The involvement of intracellular Ca(2+) in 5-HT(1B/1D) receptor-mediated contraction of the rabbit isolated renal artery.
Hill PB., Dora KA., Hughes AD., Garland CJ.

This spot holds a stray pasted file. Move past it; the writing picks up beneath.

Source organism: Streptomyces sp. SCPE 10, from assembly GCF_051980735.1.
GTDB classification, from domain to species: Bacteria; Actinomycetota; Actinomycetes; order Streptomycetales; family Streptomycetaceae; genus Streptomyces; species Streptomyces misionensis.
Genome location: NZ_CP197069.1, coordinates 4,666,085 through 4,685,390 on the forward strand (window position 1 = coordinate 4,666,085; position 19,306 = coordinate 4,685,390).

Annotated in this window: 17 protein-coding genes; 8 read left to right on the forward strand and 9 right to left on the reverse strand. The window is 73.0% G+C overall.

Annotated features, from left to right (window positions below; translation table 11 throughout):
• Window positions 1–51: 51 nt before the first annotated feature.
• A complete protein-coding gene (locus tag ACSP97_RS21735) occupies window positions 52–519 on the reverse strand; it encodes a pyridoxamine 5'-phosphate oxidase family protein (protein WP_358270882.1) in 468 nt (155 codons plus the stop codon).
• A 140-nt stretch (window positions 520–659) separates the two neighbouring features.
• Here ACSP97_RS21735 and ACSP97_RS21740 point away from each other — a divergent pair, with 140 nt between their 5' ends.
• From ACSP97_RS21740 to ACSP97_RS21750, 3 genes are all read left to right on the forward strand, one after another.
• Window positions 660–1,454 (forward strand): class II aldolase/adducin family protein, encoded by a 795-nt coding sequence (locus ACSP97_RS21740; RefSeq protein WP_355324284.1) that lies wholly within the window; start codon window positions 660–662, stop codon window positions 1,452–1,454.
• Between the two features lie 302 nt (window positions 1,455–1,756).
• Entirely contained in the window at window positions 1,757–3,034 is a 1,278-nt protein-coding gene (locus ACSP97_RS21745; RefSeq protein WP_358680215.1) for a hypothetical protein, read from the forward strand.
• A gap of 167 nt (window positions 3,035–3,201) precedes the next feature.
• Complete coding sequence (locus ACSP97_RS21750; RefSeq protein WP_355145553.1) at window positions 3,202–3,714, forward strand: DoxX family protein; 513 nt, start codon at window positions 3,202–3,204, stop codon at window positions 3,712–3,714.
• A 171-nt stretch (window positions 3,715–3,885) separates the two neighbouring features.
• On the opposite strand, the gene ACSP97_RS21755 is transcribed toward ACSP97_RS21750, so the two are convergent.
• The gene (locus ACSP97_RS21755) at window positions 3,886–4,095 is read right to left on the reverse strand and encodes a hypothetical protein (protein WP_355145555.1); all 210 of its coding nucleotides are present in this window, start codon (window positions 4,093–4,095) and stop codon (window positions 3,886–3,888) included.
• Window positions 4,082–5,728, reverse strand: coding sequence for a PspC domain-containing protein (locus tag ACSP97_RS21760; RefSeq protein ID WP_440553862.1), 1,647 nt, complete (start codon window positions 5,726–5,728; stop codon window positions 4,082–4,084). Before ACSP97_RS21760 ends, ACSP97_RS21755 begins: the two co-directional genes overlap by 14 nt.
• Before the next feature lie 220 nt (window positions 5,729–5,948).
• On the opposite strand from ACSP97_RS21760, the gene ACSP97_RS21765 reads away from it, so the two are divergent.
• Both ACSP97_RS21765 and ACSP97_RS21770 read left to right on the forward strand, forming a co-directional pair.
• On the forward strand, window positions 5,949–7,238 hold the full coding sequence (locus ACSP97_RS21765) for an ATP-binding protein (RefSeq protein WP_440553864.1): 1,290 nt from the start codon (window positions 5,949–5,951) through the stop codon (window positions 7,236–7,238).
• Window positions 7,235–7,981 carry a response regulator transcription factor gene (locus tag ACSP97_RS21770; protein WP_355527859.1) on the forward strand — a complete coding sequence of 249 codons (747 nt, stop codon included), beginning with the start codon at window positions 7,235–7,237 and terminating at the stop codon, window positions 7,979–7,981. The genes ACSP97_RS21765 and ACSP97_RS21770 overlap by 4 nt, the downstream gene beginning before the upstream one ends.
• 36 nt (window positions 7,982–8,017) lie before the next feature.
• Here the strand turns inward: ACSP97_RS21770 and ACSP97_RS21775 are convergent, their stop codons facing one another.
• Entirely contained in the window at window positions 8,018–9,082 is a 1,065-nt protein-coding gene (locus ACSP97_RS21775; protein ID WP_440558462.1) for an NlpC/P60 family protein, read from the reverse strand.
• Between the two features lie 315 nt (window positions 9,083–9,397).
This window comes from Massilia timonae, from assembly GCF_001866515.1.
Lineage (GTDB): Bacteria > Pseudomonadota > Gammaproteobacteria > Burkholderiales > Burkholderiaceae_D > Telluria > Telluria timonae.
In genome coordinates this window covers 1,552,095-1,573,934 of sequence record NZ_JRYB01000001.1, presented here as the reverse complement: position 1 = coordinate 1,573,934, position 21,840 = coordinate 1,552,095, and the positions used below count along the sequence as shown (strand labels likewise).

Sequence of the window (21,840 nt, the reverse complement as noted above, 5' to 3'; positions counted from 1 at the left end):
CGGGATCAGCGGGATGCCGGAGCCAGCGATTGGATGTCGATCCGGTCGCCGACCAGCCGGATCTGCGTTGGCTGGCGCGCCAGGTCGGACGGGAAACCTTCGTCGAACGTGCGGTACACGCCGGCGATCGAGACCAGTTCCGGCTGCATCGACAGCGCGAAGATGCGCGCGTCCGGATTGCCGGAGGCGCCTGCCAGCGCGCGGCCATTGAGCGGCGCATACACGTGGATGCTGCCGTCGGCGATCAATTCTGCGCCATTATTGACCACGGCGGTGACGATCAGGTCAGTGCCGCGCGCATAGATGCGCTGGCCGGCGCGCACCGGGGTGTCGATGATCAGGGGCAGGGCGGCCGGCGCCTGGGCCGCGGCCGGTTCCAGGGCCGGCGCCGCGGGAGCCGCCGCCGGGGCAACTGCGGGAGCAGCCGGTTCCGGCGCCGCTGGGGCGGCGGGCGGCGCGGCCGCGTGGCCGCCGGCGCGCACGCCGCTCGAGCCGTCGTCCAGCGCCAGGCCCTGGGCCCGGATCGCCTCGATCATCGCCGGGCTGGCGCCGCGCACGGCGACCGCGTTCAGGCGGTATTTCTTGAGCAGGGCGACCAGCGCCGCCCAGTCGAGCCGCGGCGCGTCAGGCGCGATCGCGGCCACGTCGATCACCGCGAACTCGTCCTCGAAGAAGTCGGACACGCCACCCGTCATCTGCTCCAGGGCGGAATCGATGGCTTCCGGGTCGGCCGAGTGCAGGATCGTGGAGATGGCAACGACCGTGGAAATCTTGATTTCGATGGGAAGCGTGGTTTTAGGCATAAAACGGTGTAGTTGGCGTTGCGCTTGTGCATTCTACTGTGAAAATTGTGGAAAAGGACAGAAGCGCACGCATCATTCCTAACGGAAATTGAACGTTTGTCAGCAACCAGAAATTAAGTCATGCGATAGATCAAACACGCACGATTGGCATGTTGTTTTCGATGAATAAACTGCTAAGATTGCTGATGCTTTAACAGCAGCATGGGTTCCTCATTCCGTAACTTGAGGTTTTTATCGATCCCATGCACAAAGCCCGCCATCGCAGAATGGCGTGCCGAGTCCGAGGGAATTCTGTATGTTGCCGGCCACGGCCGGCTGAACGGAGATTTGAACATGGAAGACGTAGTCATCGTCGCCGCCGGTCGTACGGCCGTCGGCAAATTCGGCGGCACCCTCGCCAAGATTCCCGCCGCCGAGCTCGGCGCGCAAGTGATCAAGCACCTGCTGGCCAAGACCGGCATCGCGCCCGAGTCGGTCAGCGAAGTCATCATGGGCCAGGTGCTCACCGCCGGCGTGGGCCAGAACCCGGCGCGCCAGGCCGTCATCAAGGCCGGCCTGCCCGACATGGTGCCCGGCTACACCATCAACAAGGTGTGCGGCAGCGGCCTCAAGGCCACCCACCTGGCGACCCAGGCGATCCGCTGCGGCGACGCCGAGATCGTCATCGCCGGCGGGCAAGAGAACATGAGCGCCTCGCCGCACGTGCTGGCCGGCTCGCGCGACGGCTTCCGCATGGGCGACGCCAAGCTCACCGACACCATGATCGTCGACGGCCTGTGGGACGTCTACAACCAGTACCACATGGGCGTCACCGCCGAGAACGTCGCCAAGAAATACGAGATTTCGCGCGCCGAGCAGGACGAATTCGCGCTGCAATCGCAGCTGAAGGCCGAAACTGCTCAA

5-Hydroxytryptamine(1B/1D) (5-HT(1B/1D)) receptor coupling to contraction was investigated in endothelium-denuded rabbit isolated renal arteries, by simultaneously measuring tension and intracellular [Ca(2+)], and tension in permeabilized smooth muscle cells. In intact arterial segments, 1 nM - 10 microM 5-HT failed to induce contraction or increase the fura-2 fluorescence ratio (in the presence of 1 microM ketanserin and prazosin to block 5-HT(2) and alpha(1)-adrenergic receptors, respectively). However, in vessels pre-exposed to either 20 mM K(+) or 30 nM U46619, 5-HT stimulated concentration-dependent increases in both tension and intracellular [Ca(2+)]. 1 nM - 10 microM U46619 induced concentration-dependent contractions. In the presence of nifedipine (0.3 and 1 microM) the maximal contraction to U46619 (10 microM) was reduced by around 70%. The residual contraction was abolished by the putative receptor operated channel inhibitor, SKF 96365 (2 microM). With 0.3 microM nifedipine present, 100 nM U46619 evoked similar contraction to 30 nM U46619 in the absence of nifedipine, but contraction to 5-HT (1 nM - 10 microM) was abolished. In permeabilized arterial segments, 10 mM caffeine, 1 microM IP(3) or 100 microM phenylephrine, each evoked transient contractions by releasing Ca(2+) from intracellular stores, whereas 5-HT had no effect. In intact arterial segments pre-stimulated with 20 mM K(+), 5-HT-evoked contractions were unaffected by 1 microM thapsigargin, which inhibits sarco- and endoplasmic reticulum calcium-ATPases. In vessels permeabilized with alpha-toxin and then pre-contracted with Ca(2+) and GTP, 5-HT evoked further contraction, reflecting increased myofilament Ca(2+)-sensitivity. Contraction linked to 5-HT(1B/1D) receptor stimulation in the rabbit renal artery can be explained by an influx of external Ca(2+) through voltage-dependent Ca(2+) channels and sensitization of the contractile myofilaments to existing levels of Ca(2+), with no release of Ca(2+) from intracellular stores.